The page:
Finally, The Aztec City Under Feet was a (mostly) walking tour of the ancient archaeology of Mexico City. Our host Jose was by far my favorite tour guide, charming and knowledgeable, the sort of person we’d have loved to explore the entire city with.

It was a small group with just one other lovely couple–and this was something I appreciated about our Airbnb Experiences; the platform seems to attract fellow travelers who are cool, open minded and fun. Jose tailored the stops to our preferences, and seemed to know every single hidden spot with cool architectural features downtown.

This was the cheapest tour, and definitely the one that would have been most difficult to replicate on our own, with all the gems we wouldn’t have known about or been able to talk our way into. I’m now set on staying at the amazing Gran Hotel Ciudad de Mexico on our next trip, after Jose convinced the doorman to let us in to view the soaring art nouveaux lobby.

Jose knew so much about the city, and had so many great recommendations. I wish we’d been able to book this tour for our first day so we could have followed through on all his recommendations.

The Verdict

Overall, I think Airbnb Experiences are worth checking out for your next trip.

Unless you have a huge travel budget, it can often be difficult to find day tours that feel intimate and un-touristy. The Experiences I booked hit that mark of meeting up with genuinely great people who want to show you around their city. I think a lot of people stay in Airbnbs precisely because they’re looking for this type of connection.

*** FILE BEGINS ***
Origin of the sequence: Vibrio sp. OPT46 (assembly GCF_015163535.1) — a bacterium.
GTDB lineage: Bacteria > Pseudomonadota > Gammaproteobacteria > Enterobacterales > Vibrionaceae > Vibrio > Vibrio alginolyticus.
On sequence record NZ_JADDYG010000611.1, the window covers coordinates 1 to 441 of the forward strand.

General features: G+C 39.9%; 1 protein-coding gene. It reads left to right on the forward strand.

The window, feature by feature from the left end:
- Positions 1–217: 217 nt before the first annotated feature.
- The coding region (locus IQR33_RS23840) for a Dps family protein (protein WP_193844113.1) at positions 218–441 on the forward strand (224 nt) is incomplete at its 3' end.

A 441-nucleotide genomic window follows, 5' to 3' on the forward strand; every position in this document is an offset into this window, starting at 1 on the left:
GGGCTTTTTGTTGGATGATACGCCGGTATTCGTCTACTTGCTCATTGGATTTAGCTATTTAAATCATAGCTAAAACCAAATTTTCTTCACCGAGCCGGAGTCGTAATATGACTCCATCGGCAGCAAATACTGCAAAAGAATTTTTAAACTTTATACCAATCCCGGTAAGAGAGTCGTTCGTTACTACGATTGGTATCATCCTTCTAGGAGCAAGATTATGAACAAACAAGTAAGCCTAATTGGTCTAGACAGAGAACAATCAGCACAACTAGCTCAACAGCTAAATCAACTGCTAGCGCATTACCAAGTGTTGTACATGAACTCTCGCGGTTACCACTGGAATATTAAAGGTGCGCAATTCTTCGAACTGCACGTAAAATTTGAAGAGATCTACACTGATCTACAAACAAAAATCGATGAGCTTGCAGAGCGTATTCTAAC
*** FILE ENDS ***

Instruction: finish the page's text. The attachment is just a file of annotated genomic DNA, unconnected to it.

There’s some obvious caveats here: Read the reviews, and as with anything else, be cautious. It’s not clear how Airbnb is screening the listings for Experiences, so I wouldn’t necessarily book a listing that doesn’t have a handful of good reviews.

If you’re looking to screen out bigger tour companies, I’d recommend contacting them and asking if they offer the tour on other platforms or have customer reviews that can be viewed elsewhere. If it’s offered on another site, seeing how the tour is presented there may give you a better idea of how personal or touristy it actually is.

And it’s worth considering that some tours may be more enjoyable when organized by a company rather than a single person. It was clear that our food tour was the result of years of building relationships with local restaurants, and careful planning and organization. Likewise, it might be safer to take a bus tour for something like a day trip to Teotihuacan, rather than hopping in someone’s car (though honestly, the latter sounds like more fun!).

Finally, depending on where you’re traveling, Experiences aren’t exactly cheap. Unlike so much of our entertainment and meals in Mexico (and even our reasonably priced but huge hotel room), the cost of Experiences in Mexico city was more on par with what we’d have paid in the US. Still, I can’t really complain when I’m helping a local earn a living wage.  It’s not something I’ll be booking for every trip, but I’ll probably book an experience again for a country where I don’t speak the language well, or am visiting for the first time.